Two Natures

By Jendi Reiter

Literary fiction, New adult fiction

Paperback, eBook

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340
4 mins

Two Natures: chapter 8

"No repeats," I told Phil. Again.

"What if there's no one new around?"

Phil's sulky tone, and the tickling of his fingers up my bare leg, distracted me in opposite ways from fixing us the sole breakfast dish in my repertoire, green tea and cheese grits, with a little something extra to chase away his hangover. "Try a different club. This is New York. They have more than one."

"I don't tell you what to do at your fancy-ass parties."

"There are no parties. The only time I get down on my knees is to fix the wind machine." Fourteen-hour days in the studio didn't leave me much time to enjoy the no-strings-attached side of our relationship. Sure, I'd squeezed in a few gropes and groans in the back room of New Eden, jolts of furtive pleasure that left me dizzy with the momentary assurance that catching a boy like Phil hadn't been just a fluke. Until I remembered that he could have the same adventures, and more, all day at the Ironman, training athletes who bench-pressed more than I weighed, while I was hauling tripods on the subway.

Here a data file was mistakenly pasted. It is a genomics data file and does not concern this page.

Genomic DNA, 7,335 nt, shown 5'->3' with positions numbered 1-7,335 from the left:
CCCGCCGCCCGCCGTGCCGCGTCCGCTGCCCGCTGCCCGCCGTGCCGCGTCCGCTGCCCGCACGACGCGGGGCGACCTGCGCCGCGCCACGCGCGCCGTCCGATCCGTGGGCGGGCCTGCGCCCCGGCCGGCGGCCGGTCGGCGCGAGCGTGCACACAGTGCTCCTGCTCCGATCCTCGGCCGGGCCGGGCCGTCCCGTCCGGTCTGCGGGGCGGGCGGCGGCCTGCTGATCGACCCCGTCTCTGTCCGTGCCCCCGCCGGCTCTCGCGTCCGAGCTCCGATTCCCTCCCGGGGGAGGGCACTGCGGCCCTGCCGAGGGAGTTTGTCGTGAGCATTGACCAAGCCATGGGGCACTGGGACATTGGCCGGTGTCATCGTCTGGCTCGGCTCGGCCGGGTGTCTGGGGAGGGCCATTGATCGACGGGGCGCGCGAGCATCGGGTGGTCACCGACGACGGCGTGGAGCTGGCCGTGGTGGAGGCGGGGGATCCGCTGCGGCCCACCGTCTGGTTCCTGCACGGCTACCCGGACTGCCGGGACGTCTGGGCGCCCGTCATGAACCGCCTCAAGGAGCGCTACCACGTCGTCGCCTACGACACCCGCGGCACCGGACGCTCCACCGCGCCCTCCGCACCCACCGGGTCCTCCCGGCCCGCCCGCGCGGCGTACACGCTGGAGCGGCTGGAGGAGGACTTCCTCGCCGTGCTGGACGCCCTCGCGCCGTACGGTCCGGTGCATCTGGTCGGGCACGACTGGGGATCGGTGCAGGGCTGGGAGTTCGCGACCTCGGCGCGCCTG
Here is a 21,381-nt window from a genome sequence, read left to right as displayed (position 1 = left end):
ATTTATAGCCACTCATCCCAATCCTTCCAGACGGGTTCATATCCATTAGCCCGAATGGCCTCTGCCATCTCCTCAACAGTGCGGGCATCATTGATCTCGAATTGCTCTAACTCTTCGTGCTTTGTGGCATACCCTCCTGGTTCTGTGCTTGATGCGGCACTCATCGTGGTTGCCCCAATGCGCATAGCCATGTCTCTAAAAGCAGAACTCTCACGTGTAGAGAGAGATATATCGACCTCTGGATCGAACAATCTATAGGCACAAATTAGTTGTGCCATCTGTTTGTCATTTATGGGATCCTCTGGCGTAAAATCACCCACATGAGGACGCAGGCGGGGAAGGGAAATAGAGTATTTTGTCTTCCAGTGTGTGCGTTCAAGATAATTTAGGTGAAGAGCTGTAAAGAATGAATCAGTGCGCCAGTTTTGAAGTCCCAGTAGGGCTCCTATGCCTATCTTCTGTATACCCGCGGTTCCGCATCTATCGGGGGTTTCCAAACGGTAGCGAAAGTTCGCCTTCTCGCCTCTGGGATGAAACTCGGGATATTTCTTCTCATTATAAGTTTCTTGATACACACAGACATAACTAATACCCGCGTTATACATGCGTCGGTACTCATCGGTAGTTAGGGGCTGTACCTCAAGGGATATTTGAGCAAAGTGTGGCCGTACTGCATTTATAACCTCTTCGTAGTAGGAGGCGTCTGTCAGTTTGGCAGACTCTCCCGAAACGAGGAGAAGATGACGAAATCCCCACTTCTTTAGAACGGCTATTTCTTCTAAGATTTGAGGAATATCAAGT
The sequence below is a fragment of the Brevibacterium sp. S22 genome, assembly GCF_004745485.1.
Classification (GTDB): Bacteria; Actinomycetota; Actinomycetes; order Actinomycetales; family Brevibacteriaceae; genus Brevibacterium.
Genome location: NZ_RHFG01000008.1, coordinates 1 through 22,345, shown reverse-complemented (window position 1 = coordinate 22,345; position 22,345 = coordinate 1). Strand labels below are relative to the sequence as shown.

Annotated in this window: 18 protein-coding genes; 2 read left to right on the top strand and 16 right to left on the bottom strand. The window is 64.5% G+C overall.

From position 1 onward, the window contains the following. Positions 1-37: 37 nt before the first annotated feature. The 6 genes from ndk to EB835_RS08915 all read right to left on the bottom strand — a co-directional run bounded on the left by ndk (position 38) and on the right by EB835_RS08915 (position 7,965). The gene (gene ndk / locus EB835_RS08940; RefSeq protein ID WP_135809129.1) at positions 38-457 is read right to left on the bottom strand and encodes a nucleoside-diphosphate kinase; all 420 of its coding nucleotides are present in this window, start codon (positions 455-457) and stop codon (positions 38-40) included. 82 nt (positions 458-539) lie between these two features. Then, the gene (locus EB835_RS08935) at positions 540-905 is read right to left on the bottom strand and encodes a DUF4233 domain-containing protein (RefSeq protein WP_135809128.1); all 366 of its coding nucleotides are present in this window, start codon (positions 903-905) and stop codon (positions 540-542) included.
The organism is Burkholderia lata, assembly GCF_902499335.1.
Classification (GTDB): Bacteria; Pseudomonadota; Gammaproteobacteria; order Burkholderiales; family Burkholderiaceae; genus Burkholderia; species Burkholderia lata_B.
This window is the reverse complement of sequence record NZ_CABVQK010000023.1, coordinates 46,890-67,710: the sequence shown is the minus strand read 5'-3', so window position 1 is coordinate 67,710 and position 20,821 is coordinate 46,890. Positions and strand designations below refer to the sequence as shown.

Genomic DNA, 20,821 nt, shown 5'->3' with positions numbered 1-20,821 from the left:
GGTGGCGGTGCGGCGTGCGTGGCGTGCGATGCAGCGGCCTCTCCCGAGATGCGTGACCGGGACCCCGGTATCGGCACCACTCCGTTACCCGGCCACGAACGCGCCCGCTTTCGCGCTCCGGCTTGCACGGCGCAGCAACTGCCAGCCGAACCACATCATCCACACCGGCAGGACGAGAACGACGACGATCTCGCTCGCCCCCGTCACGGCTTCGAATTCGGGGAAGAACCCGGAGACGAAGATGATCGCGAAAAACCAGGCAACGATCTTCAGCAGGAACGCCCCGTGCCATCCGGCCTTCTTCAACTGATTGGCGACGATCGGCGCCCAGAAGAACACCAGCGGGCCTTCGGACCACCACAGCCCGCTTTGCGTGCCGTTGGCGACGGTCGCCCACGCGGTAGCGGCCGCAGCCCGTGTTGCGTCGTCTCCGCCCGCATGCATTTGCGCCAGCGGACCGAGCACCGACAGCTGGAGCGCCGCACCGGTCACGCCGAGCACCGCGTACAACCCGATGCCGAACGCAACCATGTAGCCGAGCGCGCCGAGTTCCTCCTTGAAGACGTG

"So…no repeats, right?" I breathed out in a rush, before his hand between my legs could sidetrack the conversation. My arm jostled the pot on the stove, spattering the dingy wall.

"Okay, okay," he murmured into my neck. His breath was hot, like cigarette embers. Phil was like that, rough words at cross-purposes with his body language. I was happier when I only believed half of it.

"And no bringing them back here." I pressed my advantage, and my hip into his groin.

"You paying rent?"

"I will be, next month, I promise. But that's not the point. I thought maybe, out of the goodness of your heart, you would spare me the sight of somebody else's pubes on my soap when I shower in the morning."

"Come on, maybe you'd like one of them. Probably take him away from me 'cause you're so gorgeous."